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Old 11-24-2003, 05:39 PM   #1
CruelEssence
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Question about using 'builtin' command in Terminal?


Hi! I wanted to find all the commands on RedHat9's Terminal(Shell commands). So I wrote:

builtin

and pressed enter. But nothing happened. So I was wondering did I do anything wrong by executing that command or did I made any changes by using that command? Anyone's reply will be appreciated.

---CE
 
Old 11-24-2003, 05:46 PM   #2
trickykid
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Press tab twice and this will bring up every command in your users $PATH if you want a full list of commands on your system currently.
 
Old 11-24-2003, 05:46 PM   #3
Peacedog
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what commands are you looking for?
 
Old 11-24-2003, 05:47 PM   #4
Peacedog
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too little too late, gotta learn to type one of these days.
 
Old 11-24-2003, 05:48 PM   #5
fancypiper
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Directory of Linux Commands

# Basic piping
some_command | another_command
See Linux and the tools philosophy
# Basic re-direction:
command > textfile_name
See this Text Manipulation Article
# Basic concantenation:
If you don't want to overwrite a file but add to the bottom of an existing file, concantenate it:
command >> exisiting_text_file

Handy bash commands for finding out stuff in Linux:
# Find CPU specifications
cat /proc/cpuinfo

# Find running kernel version
uname -r

# What compiler version do I have installed
gcc -v
gcc --version

# What is the running kernel and compiler installed
cat /proc/version

# Find X server version
X -showconfig

# What pci cards are installed and what irq/port is used
cat /proc/pci

# Memory and swap information
cat /proc/meminfo
free
An article: Tips for Optimizing Linux Memory

# How are the hard drives partitioned
fdisk -l

# How much free/used drive space
df -h

# Show disk usage by current directory and all subdirectories
du | less

# What takes up so much space on your box
# Run from the directory in question and the largest chunk shows up last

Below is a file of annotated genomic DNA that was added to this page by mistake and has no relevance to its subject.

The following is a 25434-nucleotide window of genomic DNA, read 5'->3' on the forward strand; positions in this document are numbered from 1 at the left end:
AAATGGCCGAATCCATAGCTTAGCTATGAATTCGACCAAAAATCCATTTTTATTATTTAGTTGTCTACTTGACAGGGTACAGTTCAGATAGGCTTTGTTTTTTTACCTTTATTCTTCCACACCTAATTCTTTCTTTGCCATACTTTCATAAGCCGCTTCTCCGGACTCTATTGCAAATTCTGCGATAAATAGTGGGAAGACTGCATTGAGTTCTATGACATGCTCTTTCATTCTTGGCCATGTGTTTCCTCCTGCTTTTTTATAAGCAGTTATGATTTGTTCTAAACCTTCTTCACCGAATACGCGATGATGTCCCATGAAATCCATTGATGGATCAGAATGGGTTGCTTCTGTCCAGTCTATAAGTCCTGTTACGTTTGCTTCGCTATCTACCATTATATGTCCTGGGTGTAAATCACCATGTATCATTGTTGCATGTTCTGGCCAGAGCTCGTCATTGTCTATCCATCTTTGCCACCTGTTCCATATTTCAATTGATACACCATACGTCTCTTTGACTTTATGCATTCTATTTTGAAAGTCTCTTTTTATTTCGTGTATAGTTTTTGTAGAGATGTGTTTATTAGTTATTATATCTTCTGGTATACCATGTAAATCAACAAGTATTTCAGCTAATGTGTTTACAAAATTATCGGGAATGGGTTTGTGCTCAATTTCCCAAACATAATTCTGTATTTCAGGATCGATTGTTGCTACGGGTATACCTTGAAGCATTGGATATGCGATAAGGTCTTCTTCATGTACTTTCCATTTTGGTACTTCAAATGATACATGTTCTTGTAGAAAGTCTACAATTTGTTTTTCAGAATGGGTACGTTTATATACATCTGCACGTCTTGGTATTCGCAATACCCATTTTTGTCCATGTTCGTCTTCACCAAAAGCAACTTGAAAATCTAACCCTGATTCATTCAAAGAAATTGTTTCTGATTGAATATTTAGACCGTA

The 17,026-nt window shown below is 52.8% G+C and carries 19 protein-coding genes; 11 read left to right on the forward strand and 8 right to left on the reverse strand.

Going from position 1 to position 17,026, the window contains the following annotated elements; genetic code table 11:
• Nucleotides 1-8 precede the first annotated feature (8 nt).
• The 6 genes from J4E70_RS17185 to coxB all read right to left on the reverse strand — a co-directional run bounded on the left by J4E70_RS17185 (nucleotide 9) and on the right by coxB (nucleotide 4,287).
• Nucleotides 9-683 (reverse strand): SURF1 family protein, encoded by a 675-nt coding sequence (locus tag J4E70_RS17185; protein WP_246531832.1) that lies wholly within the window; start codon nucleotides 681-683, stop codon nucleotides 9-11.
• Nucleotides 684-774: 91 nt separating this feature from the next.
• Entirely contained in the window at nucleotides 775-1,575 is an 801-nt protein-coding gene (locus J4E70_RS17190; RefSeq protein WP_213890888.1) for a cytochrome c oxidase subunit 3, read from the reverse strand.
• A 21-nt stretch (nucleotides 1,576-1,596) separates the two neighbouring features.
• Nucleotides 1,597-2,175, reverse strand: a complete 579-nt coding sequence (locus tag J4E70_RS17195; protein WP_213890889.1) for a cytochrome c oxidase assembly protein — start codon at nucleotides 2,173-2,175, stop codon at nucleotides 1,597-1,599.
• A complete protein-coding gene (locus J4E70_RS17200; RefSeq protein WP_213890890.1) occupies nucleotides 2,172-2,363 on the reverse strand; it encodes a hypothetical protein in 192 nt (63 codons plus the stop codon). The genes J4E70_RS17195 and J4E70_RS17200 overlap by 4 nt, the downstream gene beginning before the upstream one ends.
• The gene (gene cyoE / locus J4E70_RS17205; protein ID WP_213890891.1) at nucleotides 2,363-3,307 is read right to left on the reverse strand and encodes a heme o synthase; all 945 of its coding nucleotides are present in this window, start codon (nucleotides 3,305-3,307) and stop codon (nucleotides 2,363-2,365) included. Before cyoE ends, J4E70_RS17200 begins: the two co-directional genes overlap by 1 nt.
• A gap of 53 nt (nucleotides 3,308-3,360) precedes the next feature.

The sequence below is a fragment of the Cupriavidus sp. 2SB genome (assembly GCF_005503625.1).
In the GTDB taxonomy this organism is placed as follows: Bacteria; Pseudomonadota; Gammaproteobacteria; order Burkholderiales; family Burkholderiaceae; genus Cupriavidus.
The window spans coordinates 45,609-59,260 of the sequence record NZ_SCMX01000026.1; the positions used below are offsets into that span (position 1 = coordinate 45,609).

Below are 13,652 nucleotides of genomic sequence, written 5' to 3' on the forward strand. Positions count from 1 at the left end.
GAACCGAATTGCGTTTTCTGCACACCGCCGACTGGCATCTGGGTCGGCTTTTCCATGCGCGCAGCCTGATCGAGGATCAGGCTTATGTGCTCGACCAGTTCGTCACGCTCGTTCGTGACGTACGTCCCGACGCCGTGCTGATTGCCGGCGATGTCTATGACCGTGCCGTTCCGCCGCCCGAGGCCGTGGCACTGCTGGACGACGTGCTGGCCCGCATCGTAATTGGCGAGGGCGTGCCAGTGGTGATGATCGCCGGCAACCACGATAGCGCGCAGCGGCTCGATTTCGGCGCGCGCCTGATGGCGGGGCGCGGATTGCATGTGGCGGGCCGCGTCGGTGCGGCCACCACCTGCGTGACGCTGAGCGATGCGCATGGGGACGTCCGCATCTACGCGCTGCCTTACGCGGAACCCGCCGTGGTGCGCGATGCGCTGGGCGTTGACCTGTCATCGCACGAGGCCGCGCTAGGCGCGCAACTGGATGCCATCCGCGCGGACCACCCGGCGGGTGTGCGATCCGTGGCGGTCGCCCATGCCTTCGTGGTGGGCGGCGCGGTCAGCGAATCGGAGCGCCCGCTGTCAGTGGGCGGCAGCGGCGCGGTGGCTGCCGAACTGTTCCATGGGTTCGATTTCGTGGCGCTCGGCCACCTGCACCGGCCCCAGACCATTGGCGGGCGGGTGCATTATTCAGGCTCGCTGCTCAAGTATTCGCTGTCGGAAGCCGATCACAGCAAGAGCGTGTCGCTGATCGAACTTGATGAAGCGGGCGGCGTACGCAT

find $1 -type d | xargs du -sm | sort -g

# What is the distribution
cat /etc/.product
cat /etc/.issue
cat /etc/issue
cat /etc/issue.net
sysinfo

# For finding or locating files
find
locate
which
whereis

# Use dmesg to view the kernel ring buffer (error messages)
dmesg | less

# Watch error messages as they happen (sysklog needed)
as root, tail -f /var/log/messages (shows last 10 lines, use a number in front of f for more lines)

# What processes are running
ps -A

# Find a process by name
ps -ef | grep -i <plain text>
For example, XCDroast
ps -ef xcdroast

# See current environment list, or pipe to file
env | more
env > environmentvariablelist.txt

# Show current userid and assigned groups
id

# See all command aliases for the current user
alias

# See rpms installed on current system
rpmquery --all | less
rpmquery --all > <filename>
rpmquery --all | grep -i <plaintext>

Autospec for tarballs
RPM tools

# What directory am I using
pwd

# Get ls colors in less
ls --color=always | less -R

Look at man <command> or info <command> for the flags I used and for other options you can use for bash commands.
 
Old 11-24-2003, 06:10 PM   #6
slakmagik
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If you just want to know about builtins, do 'help' and/or 'man bash' and, assuming 'less' is your pager, hit '3609g'. AFAIK, running 'builtin' with no arguments just does nothing. Not sure why it even takes nothing as an argument, rather than spitting out a 'missing option' error or something.
 
Old 11-24-2003, 06:14 PM   #7
CruelEssence
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Thanks a lot.

Actually I wanted to know a summary of all commands that are there in shell. Thanks for all ur reply.

--CE
 
  


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